| }
defined class CombinerSyntax

scala> List(1, 2, 3).gsum
res6: Int = 6

scala> List(true, false, true).gsum
res7: Boolean = false
``````

But note that we never actually use `c` in the definition of `CombinerSyntax`; it’s just there in order to be introduced to the implicit scope. For cases like this there is a shortcut syntax called a context bound.

``````scala> implicit class CombinerSyntax2[A: Combiner](as: List[A]) {
|   def gsum2: A = genericSum2(as) // unnamed Combiner[A] is implicit here
| }
defined class CombinerSyntax2
``````

Let’s create our `List` combiner. Note that this needs to be a `def` (not a `val`) because it has a type parameter. The compiler will call this method for us (!)

``````scala> implicit def ListCombiner[A] = new Combiner[List[A]] {
|   def combine(a: List[A], b: List[A]): List[A] = a ::: b
|   def zero = List.empty[A]
| }
ListCombiner: [A]=> Combiner[List[A]]
``````

And try it with the new syntax!

``````scala> List(List('a', 'b'), List('c', 'd')).gsum2
res8: List[Char] = List(a, b, c, d)
``````

While we’re at it, let’s add syntax for any combinable `A` as well!

``````scala> implicit class ASyntax[A](a: A)(implicit c: Combiner[A]) {
|   def |+|(b: A) = c.combine(a, b)
| }
defined class ASyntax

scala> 1 |+| 2
res9: Int = 3

scala> true |+| true |+| false
res10: Boolean = false

scala> List(1, 2) |+| List(3, 4)
res11: List[Int] = List(1, 2, 3, 4)
``````

Ok this is where it gets crazy. If we have a `Combiner[A]` and a `Combiner[B]` can we make a `Combiner[(A,B)]`? I say we can, and the compiler will use this to construct `Combiner[(A, B)]` for any `A` and `B` that can be combined.

``````scala> implicit def PairCombiner[A, B](implicit ca: Combiner[A], cb: Combiner[B]): Combiner[(A, B)] =
|   new Combiner[(A, B)] {
|     def combine(a: (A, B), b: (A, B)): (A, B) = (a._1 |+| b._1, a._2 |+| b._2)
|     def zero: (A, B) = (ca.zero, cb.zero)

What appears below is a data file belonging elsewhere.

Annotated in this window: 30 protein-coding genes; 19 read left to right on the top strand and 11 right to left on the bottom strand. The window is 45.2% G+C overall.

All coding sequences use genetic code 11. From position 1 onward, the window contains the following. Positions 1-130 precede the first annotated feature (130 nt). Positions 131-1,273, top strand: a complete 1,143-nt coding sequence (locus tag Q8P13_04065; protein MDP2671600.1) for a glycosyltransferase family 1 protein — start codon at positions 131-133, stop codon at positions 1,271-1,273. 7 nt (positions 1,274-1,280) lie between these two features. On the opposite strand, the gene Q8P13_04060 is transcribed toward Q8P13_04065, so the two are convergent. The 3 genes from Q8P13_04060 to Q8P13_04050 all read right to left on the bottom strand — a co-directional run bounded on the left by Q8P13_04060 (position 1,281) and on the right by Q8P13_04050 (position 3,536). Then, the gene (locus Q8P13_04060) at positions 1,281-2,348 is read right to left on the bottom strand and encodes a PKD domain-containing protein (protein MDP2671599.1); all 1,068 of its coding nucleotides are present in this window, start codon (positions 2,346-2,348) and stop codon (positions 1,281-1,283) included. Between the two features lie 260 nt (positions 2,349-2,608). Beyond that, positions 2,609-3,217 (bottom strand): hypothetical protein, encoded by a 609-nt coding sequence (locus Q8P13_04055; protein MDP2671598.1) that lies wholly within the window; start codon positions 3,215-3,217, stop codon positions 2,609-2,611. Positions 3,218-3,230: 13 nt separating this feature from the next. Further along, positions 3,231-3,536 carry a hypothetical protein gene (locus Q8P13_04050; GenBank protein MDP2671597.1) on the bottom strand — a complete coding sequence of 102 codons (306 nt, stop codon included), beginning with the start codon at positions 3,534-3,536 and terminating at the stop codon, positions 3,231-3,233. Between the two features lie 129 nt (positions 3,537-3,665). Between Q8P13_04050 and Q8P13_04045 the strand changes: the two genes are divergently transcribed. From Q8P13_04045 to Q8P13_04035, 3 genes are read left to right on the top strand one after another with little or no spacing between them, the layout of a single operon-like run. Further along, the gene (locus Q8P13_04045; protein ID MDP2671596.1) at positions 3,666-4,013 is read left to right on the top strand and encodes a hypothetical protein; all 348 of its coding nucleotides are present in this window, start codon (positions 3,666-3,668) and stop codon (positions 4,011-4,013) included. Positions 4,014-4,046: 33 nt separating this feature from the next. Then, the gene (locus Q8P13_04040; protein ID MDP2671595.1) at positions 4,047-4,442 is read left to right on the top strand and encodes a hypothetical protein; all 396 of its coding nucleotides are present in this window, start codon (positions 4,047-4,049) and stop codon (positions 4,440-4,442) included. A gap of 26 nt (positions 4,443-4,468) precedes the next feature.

|   }
PairCombiner: [A, B](implicit ca: Combiner[A], implicit cb: Combiner[B])Combiner[(A, B)]

scala> (1, true) |+| (2, true) |+| (3, true)
res12: (Int, Boolean) = (6,true)

scala> (List('a', 'b'), 5) |+| (List('d', 'e'), 10)
res13: (List[Char], Int) = (List(a, b, d, e),15)
``````

Note that summing now works for list of combinable pairs!

``````scala> List((1, 2), (3, 4)).gsum
res14: (Int, Int) = (4,6)
``````

But because we can combine pairs, pairs are combinable. So we can combine nested pairs too! WOW

``````scala> val a = (1, ((true, 7), List('a', 'b')))
a: (Int, ((Boolean, Int), List[Char])) = (1,((true,7),List(a, b)))

scala> val b = (9, ((true, 8), List('c', 'd')))
b: (Int, ((Boolean, Int), List[Char])) = (9,((true,8),List(c, d)))

scala> a |+| b
res15: (Int, ((Boolean, Int), List[Char])) = (10,((true,15),List(a, b, c, d)))
``````

Ok that’s it for now. A few final notes:

• Congratulations, you have done some abstract algebra! The mathy name for `Combiner` is Monoid. In order to be correct we have to show that `zero |+| a == a` and `a |+| zero == a`, and also that `|+|` is associative. We have not done that here.

• We defined the additive monoid for integers and the conjunctive monoid for booleans, but both types have consistent monoids for other operations. What are they?